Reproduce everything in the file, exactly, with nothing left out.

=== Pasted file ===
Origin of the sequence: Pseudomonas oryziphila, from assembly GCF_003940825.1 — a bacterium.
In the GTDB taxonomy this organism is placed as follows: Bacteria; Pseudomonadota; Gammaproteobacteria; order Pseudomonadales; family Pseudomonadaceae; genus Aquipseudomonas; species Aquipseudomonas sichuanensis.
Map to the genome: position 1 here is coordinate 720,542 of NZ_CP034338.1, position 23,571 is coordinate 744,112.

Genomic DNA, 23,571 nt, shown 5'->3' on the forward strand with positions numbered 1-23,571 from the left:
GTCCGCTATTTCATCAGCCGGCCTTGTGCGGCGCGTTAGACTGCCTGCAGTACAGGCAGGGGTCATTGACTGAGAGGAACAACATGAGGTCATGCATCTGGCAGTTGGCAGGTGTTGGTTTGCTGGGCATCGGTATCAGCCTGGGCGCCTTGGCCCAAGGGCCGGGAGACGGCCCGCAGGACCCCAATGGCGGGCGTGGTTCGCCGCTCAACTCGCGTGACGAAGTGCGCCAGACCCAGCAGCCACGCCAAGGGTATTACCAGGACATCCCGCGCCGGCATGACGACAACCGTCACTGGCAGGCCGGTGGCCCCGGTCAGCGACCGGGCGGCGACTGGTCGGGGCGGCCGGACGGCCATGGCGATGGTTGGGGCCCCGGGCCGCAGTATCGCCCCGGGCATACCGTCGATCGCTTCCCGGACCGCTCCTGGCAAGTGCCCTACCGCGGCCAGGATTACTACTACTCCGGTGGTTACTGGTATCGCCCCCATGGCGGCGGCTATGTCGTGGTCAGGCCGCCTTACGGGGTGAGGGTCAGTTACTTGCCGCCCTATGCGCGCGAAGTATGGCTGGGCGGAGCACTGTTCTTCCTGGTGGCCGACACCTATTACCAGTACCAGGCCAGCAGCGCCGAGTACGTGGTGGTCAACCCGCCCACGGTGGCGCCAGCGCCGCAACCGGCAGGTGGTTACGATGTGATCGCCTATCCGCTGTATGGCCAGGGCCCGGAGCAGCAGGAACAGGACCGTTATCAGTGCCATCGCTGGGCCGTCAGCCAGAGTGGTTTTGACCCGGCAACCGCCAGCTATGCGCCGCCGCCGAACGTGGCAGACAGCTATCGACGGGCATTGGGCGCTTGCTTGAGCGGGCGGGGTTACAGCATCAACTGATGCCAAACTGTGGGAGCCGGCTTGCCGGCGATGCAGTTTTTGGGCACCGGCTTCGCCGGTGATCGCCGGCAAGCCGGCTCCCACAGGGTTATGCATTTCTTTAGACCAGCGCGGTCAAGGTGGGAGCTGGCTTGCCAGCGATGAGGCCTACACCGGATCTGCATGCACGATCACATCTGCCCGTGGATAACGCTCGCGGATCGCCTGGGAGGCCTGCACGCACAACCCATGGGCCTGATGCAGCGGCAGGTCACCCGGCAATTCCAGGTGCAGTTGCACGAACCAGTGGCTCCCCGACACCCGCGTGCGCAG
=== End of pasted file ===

Origin of the sequence: Pseudomonas oryziphila, from assembly GCF_003940825.1 — a bacterium.
In the GTDB taxonomy this organism is placed as follows: Bacteria; Pseudomonadota; Gammaproteobacteria; order Pseudomonadales; family Pseudomonadaceae; genus Aquipseudomonas; species Aquipseudomonas sichuanensis.
Map to the genome: position 1 here is coordinate 720,542 of NZ_CP034338.1, position 23,571 is coordinate 744,112.

Genomic DNA, 23,571 nt, shown 5'->3' on the forward strand with positions numbered 1-23,571 from the left:
GTCCGCTATTTCATCAGCCGGCCTTGTGCGGCGCGTTAGACTGCCTGCAGTACAGGCAGGGGTCATTGACTGAGAGGAACAACATGAGGTCATGCATCTGGCAGTTGGCAGGTGTTGGTTTGCTGGGCATCGGTATCAGCCTGGGCGCCTTGGCCCAAGGGCCGGGAGACGGCCCGCAGGACCCCAATGGCGGGCGTGGTTCGCCGCTCAACTCGCGTGACGAAGTGCGCCAGACCCAGCAGCCACGCCAAGGGTATTACCAGGACATCCCGCGCCGGCATGACGACAACCGTCACTGGCAGGCCGGTGGCCCCGGTCAGCGACCGGGCGGCGACTGGTCGGGGCGGCCGGACGGCCATGGCGATGGTTGGGGCCCCGGGCCGCAGTATCGCCCCGGGCATACCGTCGATCGCTTCCCGGACCGCTCCTGGCAAGTGCCCTACCGCGGCCAGGATTACTACTACTCCGGTGGTTACTGGTATCGCCCCCATGGCGGCGGCTATGTCGTGGTCAGGCCGCCTTACGGGGTGAGGGTCAGTTACTTGCCGCCCTATGCGCGCGAAGTATGGCTGGGCGGAGCACTGTTCTTCCTGGTGGCCGACACCTATTACCAGTACCAGGCCAGCAGCGCCGAGTACGTGGTGGTCAACCCGCCCACGGTGGCGCCAGCGCCGCAACCGGCAGGTGGTTACGATGTGATCGCCTATCCGCTGTATGGCCAGGGCCCGGAGCAGCAGGAACAGGACCGTTATCAGTGCCATCGCTGGGCCGTCAGCCAGAGTGGTTTTGACCCGGCAACCGCCAGCTATGCGCCGCCGCCGAACGTGGCAGACAGCTATCGACGGGCATTGGGCGCTTGCTTGAGCGGGCGGGGTTACAGCATCAACTGATGCCAAACTGTGGGAGCCGGCTTGCCGGCGATGCAGTTTTTGGGCACCGGCTTCGCCGGTGATCGCCGGCAAGCCGGCTCCCACAGGGTTATGCATTTCTTTAGACCAGCGCGGTCAAGGTGGGAGCTGGCTTGCCAGCGATGAGGCCTACACCGGATCTGCATGCACGATCACATCTGCCCGTGGATAACGCTCGCGGATCGCCTGGGAGGCCTGCACGCACAACCCATGGGCCTGATGCAGCGGCAGGTCACCCGGCAATTCCAGGTGCAGTTGCACGAACCAGTGGCTCCCCGACACCCGCGTGCGCAG